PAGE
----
Final Document of the International Luxembourg Forum's Conference on Achievements and Prospects of Non-Proliferation and Disarmament in 2010.
The participants in the conference of the International Luxembourg Forum on Preventing Nuclear Catastrophe positively assess this year’s accomplishments in the area of nuclear non-proliferation and disarmament, which have set the basis for revitalizing the process of the enhancement of world nuclear security after many years of stagnation and setbacks.
The conclusion of the new US-Russian START Treaty in Prague, the holding of a conference on the security of nuclear materials and technologies in Washington and the successful adoption of the Final Document at the NPT Review Conference in New-York have been the highlights of the year in bilateral and multilateral diplomacy. We note that a number of the key recommendations of the Luxemburg Forum meetings and documents have been implemented in practical international agreements and official declarations.
A number of important additional steps remain to be taken that would make the progress achieved irreversible.
The first priority step with regard to nuclear disarmament must be the successful ratification in the nearest future of the New START Treaty on the basis of positive resolutions by the US and Russia’s legislative bodies. We consider this Treaty to be a modest but necessary and substantive step on the path toward nuclear disarmament through well balanced, equal, stabilizing and verifiable strategic arms reductions. It will enhance the security of both parties, their allies and all the world, further diminish the threat of nuclear war, slow down weapons modernization programs and reduce military expenditures.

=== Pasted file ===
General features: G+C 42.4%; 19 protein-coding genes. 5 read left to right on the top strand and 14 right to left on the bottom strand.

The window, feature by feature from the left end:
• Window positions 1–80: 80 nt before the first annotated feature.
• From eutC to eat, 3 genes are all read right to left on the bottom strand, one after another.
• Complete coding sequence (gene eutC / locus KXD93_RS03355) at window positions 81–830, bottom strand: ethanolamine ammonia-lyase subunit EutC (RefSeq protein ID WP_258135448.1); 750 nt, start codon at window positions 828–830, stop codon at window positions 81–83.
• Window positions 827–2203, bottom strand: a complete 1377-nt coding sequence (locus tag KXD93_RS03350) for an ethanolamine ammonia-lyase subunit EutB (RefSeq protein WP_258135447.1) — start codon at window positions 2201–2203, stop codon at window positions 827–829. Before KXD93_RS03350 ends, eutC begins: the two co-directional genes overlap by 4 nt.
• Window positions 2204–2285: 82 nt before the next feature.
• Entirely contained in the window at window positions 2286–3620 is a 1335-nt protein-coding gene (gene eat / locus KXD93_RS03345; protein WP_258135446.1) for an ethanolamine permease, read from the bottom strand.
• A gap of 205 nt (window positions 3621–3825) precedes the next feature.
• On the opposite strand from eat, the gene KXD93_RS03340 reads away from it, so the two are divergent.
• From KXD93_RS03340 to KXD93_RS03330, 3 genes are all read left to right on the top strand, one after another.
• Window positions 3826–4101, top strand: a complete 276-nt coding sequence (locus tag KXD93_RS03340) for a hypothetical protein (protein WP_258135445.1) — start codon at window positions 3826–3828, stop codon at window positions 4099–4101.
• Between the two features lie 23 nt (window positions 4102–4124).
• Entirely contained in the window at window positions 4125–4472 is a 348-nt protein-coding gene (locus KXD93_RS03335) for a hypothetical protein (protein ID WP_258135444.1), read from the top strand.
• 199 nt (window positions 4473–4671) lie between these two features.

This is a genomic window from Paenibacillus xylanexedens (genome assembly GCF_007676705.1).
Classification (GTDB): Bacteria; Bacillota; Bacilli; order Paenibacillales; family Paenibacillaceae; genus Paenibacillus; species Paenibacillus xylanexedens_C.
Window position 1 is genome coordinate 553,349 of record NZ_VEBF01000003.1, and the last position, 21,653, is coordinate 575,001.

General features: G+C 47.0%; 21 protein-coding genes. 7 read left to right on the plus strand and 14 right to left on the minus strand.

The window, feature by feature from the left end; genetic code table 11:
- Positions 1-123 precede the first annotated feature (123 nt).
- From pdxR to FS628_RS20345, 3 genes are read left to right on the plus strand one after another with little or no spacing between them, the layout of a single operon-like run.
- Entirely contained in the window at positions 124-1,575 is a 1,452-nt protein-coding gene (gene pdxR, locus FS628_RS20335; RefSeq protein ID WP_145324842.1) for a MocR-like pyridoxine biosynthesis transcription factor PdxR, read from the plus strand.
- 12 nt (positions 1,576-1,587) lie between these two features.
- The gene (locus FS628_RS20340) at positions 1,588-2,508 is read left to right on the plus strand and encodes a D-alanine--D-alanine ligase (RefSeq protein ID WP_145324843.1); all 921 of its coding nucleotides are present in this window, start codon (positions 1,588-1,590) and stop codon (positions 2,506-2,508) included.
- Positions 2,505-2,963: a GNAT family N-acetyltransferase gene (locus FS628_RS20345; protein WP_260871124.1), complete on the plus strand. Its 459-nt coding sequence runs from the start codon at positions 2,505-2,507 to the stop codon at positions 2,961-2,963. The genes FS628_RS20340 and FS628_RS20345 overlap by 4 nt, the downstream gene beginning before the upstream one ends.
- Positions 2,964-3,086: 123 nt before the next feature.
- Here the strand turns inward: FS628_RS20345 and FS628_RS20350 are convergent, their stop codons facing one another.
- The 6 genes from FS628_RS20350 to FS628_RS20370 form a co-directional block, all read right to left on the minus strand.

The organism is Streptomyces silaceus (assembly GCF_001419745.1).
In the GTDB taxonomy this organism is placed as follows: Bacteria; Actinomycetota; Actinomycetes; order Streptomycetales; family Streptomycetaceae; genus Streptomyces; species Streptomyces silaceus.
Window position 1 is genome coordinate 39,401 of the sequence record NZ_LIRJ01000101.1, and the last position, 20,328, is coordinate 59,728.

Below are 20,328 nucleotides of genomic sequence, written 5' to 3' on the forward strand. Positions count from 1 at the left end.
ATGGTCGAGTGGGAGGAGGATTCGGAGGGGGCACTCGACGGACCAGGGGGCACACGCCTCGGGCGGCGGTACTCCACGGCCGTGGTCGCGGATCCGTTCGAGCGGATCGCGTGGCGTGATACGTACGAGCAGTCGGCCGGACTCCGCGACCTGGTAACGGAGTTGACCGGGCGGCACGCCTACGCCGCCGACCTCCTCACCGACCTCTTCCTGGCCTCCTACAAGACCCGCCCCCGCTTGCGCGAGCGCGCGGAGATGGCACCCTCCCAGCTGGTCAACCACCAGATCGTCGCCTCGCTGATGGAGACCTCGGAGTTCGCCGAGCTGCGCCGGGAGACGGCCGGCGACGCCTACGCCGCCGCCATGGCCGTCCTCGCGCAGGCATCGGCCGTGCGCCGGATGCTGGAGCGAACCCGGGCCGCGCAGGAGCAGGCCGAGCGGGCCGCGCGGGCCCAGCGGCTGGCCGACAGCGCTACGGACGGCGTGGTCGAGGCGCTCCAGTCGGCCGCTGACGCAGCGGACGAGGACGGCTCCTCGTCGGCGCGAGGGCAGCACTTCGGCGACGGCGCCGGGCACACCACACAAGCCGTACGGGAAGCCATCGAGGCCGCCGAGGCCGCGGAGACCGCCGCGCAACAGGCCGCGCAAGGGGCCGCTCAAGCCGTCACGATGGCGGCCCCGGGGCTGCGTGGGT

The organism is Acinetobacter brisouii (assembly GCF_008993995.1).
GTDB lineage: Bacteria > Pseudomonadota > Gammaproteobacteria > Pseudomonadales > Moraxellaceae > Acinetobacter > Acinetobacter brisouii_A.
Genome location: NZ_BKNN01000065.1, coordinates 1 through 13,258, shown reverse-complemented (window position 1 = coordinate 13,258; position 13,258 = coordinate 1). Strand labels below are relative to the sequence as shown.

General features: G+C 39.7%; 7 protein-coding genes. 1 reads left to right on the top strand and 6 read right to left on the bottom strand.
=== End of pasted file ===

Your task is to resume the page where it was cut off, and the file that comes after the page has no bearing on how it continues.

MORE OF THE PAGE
The second priority for sustaining the START process is for the US, Russia and European NATO states to start without delay intensive consultations on the development of cooperative ballistic missile defense systems. In order to stop endless debate on missile threats it would be highly useful to begin by reviving some of the past projects, which have been left in limbo in recent years. Foremost this relates to the project of the Joint Data Exchange Center (JDEC) on missile and space launches in accordance with the 2002 Joint Declaration on the New Strategic Relationship. The JDEC should be brought into action without further delay and made to function in real time scale as the first link of US-NATO and Russia’s ballistic missile early warning system. Additional centers could be established in the USA and NATO (Brussels).
Also the combined BMD exercises of Russia, USA and NATO must be resumed with its potential enlargement beyond the theater of war operations.